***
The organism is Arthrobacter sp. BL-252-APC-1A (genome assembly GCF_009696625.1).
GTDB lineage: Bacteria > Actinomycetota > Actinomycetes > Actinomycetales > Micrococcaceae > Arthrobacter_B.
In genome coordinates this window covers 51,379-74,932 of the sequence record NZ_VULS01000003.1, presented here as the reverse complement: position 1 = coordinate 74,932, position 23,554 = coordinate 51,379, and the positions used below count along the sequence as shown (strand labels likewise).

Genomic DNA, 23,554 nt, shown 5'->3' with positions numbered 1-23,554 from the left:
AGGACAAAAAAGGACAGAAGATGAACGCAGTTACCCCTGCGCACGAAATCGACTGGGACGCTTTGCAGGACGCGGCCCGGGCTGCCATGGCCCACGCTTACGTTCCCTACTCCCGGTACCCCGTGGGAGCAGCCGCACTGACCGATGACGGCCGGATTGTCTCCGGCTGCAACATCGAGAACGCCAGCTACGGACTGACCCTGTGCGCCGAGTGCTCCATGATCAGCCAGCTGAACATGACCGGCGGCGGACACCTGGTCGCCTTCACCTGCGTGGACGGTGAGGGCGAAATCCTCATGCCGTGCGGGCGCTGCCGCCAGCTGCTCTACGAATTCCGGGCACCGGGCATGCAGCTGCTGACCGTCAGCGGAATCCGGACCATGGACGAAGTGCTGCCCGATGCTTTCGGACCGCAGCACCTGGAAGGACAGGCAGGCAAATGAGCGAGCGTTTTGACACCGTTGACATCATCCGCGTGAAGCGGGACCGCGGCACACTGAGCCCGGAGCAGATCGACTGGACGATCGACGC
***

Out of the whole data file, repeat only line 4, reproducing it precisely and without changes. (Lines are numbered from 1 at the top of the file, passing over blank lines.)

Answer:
Genomic DNA, 23,554 nt, shown 5'->3' with positions numbered 1-23,554 from the left: